Colloquium: Kathleen Currie Hall (CUNY) "Title: Quasi-Allophones and Marginal Contrasts: An Information-Theoretic Model of..."
Date: Tuesday, Mar 6th, 2012 - 12:30pm to 2:00pm.
Location: TFS 103
ABSTRACT: In this talk, I address the problem of phonological relationships that seem to be intermediate between contrast and allophony. Allophony (in which two sounds are predictably distributed all of the time) and contrast (in which two sounds are unpredictably distributed at least some of the time) have traditionally been assumed to be binarily and categorically distinct. There are, however, a large number of intermediate relationships in the world’s languages that apparently affect both phonological and perceptual patterns. Such relationships have generally been marginalized in the phonological literature and given names such as “quasi-allophones” or “marginal contrasts.”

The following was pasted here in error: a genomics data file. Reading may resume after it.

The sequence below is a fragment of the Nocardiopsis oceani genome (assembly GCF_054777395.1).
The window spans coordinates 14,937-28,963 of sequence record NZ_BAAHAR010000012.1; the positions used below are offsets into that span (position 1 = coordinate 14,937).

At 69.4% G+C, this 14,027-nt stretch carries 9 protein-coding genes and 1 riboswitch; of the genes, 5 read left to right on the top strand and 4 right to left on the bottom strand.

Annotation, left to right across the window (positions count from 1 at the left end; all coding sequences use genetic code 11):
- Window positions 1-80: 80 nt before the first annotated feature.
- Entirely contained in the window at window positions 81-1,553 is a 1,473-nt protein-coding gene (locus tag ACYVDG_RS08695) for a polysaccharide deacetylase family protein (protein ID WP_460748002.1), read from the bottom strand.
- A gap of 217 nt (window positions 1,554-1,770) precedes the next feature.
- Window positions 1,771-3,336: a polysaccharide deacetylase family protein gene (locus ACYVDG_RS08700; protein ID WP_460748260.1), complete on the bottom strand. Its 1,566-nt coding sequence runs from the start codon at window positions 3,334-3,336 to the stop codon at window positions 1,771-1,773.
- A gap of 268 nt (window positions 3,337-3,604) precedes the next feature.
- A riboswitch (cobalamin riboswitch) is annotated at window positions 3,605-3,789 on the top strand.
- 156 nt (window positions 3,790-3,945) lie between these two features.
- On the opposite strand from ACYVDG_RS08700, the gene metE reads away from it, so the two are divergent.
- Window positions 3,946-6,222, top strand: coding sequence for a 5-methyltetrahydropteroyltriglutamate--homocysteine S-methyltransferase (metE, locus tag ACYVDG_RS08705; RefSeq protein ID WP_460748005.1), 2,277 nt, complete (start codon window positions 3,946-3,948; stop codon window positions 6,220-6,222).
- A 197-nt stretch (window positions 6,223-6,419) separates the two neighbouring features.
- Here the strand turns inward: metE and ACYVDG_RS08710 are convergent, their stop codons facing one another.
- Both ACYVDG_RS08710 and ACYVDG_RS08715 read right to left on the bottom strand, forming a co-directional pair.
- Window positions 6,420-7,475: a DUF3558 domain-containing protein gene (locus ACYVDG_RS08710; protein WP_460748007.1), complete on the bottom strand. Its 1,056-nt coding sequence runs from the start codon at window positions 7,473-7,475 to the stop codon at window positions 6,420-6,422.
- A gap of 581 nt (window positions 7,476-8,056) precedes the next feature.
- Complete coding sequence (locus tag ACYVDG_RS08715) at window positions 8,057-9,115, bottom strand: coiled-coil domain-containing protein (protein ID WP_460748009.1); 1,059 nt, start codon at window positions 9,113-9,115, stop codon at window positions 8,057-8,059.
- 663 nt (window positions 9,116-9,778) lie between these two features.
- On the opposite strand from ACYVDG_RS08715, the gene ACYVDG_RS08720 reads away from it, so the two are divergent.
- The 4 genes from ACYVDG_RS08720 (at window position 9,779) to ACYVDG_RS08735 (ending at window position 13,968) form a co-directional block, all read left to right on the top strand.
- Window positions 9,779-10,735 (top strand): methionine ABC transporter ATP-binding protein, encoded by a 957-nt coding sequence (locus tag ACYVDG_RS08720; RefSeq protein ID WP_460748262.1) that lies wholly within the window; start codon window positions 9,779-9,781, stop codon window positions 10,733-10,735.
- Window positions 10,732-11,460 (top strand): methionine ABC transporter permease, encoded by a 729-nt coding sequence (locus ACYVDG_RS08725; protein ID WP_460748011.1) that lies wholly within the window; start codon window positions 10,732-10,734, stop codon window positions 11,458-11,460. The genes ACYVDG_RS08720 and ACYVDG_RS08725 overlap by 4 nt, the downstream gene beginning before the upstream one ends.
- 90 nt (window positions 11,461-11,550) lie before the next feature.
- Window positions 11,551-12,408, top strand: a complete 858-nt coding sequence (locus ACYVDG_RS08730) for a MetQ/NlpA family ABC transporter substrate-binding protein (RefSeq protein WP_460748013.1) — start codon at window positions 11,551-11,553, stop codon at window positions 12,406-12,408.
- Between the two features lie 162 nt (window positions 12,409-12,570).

I present a new model of phonological relationships that redefines these relationships along a continuum, from fully predictable to never predictable. Intermediate relationships can be defined at all points along this continuum, and the precise relationship between any two sounds in a language can be quantified. The continuum is largely based on the information-theoretic concept of entropy, a measure of the uncertainty that exists in the choice among any set of items. This model can be used to describe the synchronic state of phonological relationships and to track changes in progress or variation across speakers. Additionally, using uncertainty as the basis for modeling phonological relationships provides a cognitively based explanation for the observation that contrastive sounds are perceptually more distinct than allophonic ones, or more precisely, that the more unpredictably distributed a pair of sounds is, the more perceptually distinct that pair will be.